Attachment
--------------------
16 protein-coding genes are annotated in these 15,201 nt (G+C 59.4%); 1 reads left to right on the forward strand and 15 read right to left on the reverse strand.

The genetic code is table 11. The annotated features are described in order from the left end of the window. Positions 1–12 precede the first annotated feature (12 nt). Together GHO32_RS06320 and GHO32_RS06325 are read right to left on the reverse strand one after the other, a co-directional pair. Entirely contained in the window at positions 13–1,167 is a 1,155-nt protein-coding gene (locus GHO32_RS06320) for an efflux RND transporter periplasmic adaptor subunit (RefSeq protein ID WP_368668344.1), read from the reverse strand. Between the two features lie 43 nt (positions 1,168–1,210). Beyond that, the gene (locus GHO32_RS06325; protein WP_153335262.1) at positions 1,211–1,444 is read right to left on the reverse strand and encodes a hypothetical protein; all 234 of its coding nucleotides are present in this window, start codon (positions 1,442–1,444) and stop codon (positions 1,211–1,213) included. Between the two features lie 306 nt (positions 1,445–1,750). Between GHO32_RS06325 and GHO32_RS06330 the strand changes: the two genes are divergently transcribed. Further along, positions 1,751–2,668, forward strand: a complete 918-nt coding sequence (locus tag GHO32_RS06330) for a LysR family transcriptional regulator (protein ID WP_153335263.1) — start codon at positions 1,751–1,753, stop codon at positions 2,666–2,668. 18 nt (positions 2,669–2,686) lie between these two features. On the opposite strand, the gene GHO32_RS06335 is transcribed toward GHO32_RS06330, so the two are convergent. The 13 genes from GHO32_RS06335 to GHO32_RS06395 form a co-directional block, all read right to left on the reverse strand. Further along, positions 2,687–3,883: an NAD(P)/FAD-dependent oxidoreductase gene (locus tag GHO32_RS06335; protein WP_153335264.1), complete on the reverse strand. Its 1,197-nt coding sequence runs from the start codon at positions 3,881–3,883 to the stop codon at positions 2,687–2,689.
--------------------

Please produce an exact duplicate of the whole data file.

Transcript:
16 protein-coding genes are annotated in these 15,201 nt (G+C 59.4%); 1 reads left to right on the forward strand and 15 read right to left on the reverse strand.

The genetic code is table 11. The annotated features are described in order from the left end of the window. Positions 1–12 precede the first annotated feature (12 nt). Together GHO32_RS06320 and GHO32_RS06325 are read right to left on the reverse strand one after the other, a co-directional pair. Entirely contained in the window at positions 13–1,167 is a 1,155-nt protein-coding gene (locus GHO32_RS06320) for an efflux RND transporter periplasmic adaptor subunit (RefSeq protein ID WP_368668344.1), read from the reverse strand. Between the two features lie 43 nt (positions 1,168–1,210). Beyond that, the gene (locus GHO32_RS06325; protein WP_153335262.1) at positions 1,211–1,444 is read right to left on the reverse strand and encodes a hypothetical protein; all 234 of its coding nucleotides are present in this window, start codon (positions 1,442–1,444) and stop codon (positions 1,211–1,213) included. Between the two features lie 306 nt (positions 1,445–1,750). Between GHO32_RS06325 and GHO32_RS06330 the strand changes: the two genes are divergently transcribed. Further along, positions 1,751–2,668, forward strand: a complete 918-nt coding sequence (locus tag GHO32_RS06330) for a LysR family transcriptional regulator (protein ID WP_153335263.1) — start codon at positions 1,751–1,753, stop codon at positions 2,666–2,668. 18 nt (positions 2,669–2,686) lie between these two features. On the opposite strand, the gene GHO32_RS06335 is transcribed toward GHO32_RS06330, so the two are convergent. The 13 genes from GHO32_RS06335 to GHO32_RS06395 form a co-directional block, all read right to left on the reverse strand. Further along, positions 2,687–3,883: an NAD(P)/FAD-dependent oxidoreductase gene (locus tag GHO32_RS06335; protein WP_153335264.1), complete on the reverse strand. Its 1,197-nt coding sequence runs from the start codon at positions 3,881–3,883 to the stop codon at positions 2,687–2,689.